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Vaccine. 2017 Jan 5;35(2):345-352. doi: 10.1016/j.vaccine.2016.11.056.

Beyond expectations: Post-implementation data shows rotavirus vaccination is likely cost-saving in Australia.

Author information

1
School of Public Health and Community Medicine, University of New South Wales, Sydney, NSW, Australia. Electronic address: j.reyes@unsw.edu.au.
2
School of Public Health and Community Medicine, University of New South Wales, Sydney, NSW, Australia.
3
Centre for Health Economics Research and Modelling Infectious Diseases (CHERMID), Vaccine and Infectious Disease Institute, University of Antwerp, Antwerp, Belgium.
4
Discipline of Child and Adolescent Health, University of Sydney, NSW, Australia; National Centre for Immunisation Research and Surveillance of Vaccine Preventable Diseases (NCIRS), Kids Research Institute, Children's Hospital at Westmead, NSW, Australia.
5
Discipline of Child and Adolescent Health and School of Public Health, University of Sydney, NSW, Australia; National Centre for Immunisation Research and Surveillance of Vaccine Preventable Diseases (NCIRS), Kids Research Institute, Children's Hospital at Westmead, NSW, Australia.

Abstract

BACKGROUND:

Universal vaccination against rotavirus was included in the funded Australian National Immunisation Program in July 2007. Predictive cost-effectiveness models assessed the program before introduction.

METHODS:

We conducted a retrospective economic evaluation of the Australian rotavirus program using national level post-implementation data on vaccine uptake, before-after measures of program impact and published estimates of excess intussusception cases. These data were used as inputs into a multi-cohort compartmental model which assigned cost and quality of life estimates to relevant health states, adopting a healthcare payer perspective. The primary outcome was discounted cost per quality adjusted life year gained, including or excluding unspecified acute gastroenteritis (AGE) hospitalisations.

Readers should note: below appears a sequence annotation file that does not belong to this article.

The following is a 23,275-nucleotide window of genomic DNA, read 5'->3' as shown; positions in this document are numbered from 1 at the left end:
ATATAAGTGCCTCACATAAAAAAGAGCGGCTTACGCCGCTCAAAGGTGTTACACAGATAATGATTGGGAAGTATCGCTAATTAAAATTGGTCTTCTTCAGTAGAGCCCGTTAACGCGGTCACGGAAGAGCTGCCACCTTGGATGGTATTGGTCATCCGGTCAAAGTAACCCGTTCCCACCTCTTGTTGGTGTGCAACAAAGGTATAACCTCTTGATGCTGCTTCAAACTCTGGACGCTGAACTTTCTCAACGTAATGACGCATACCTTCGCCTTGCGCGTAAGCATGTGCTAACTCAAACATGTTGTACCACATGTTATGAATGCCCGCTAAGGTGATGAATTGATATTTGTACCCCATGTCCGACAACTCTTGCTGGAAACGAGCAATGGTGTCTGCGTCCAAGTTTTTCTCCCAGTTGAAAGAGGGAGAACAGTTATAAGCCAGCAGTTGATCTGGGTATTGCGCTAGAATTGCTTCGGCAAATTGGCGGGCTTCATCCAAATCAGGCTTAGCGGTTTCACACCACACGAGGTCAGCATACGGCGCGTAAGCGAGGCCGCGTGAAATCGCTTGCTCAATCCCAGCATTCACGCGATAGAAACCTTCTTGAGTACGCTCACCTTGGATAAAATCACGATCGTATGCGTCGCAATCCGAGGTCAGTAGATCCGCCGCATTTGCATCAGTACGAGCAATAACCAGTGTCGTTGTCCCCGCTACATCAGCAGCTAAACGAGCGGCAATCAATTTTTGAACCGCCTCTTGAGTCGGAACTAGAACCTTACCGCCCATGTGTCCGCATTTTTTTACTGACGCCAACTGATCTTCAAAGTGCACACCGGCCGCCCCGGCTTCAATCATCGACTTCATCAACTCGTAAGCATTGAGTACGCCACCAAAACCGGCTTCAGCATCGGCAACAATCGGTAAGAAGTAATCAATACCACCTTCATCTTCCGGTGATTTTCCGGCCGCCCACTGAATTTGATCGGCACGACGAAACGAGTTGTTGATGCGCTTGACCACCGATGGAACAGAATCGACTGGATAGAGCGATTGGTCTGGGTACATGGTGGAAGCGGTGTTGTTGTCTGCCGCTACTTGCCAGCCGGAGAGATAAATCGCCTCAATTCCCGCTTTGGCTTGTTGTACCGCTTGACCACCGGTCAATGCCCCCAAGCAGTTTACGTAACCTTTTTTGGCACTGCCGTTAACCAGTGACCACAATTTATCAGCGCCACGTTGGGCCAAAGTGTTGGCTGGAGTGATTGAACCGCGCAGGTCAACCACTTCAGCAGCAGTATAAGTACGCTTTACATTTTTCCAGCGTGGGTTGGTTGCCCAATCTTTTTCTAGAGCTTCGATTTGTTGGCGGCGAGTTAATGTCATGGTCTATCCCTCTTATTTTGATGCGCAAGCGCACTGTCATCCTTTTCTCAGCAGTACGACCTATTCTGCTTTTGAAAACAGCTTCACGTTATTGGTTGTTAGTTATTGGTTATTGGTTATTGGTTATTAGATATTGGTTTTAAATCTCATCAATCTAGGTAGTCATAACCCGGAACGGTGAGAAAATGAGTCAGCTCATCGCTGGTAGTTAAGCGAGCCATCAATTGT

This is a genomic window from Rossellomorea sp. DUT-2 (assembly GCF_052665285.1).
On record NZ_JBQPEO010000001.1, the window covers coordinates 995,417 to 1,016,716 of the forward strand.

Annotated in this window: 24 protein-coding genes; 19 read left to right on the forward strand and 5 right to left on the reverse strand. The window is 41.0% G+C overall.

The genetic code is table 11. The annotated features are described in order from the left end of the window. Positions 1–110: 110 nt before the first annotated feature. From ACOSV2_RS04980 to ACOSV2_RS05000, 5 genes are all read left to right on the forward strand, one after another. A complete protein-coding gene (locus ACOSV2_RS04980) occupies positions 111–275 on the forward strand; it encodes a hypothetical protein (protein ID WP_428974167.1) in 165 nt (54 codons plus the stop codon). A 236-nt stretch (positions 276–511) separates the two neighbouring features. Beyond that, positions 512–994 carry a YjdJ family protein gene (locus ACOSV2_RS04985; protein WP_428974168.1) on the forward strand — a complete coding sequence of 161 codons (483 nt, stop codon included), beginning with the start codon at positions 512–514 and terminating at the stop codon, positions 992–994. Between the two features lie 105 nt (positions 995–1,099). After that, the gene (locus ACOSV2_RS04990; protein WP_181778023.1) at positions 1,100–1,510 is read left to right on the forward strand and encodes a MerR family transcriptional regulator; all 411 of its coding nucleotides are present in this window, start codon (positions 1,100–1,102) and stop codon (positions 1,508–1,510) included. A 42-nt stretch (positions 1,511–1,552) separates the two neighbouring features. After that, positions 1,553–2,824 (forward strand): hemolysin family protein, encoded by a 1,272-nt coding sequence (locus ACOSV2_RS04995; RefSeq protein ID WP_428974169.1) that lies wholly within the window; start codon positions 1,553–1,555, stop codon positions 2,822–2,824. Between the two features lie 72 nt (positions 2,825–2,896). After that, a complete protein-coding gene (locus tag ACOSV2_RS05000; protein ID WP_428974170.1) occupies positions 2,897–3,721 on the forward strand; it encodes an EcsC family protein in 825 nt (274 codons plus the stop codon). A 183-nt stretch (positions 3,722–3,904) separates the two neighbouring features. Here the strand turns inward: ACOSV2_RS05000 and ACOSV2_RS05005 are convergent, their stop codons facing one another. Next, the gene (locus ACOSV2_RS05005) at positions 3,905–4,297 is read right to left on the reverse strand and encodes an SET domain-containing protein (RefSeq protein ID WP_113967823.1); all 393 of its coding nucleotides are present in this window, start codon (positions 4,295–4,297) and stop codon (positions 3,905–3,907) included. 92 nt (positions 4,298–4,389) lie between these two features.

RESULTS:

Relative to the baseline period (1997-2006), over the 6years (2007-2012) after implementation of the rotavirus program, we estimated that ∼77,000 hospitalisations (17,000 coded rotavirus and 60,000 unspecified AGE) and ∼3 deaths were prevented, compared with an estimated excess of 78 cases of intussusception. Approximately 90% of hospitalisations prevented were in children <5years, with evidence of herd protection in older age groups. The program was cost-saving when observed changes (declines) in both hospitalisations coded as rotavirus and as unspecified AGE were attributed to the rotavirus vaccine program. The adverse impact of estimated excess cases of intussusception was far outweighed by the benefits of the program.

CONCLUSION:

The inclusion of herd impact and declines in unspecified AGE hospitalisations resulted in the value for money achieved by the Australian rotavirus immunisation program being substantially greater than predicted bypre-implementation models, despite the potential increased cases of intussusception. This Australian experience is likely to be relevant to high-income countries yet to implement rotavirus vaccination programs.

KEYWORDS:

Cost-effectiveness; Economic evaluation; Post-implementation; Retrospective; Rotavirus; Vaccination

PMID:
27916411
DOI:
10.1016/j.vaccine.2016.11.056
[Indexed for MEDLINE]

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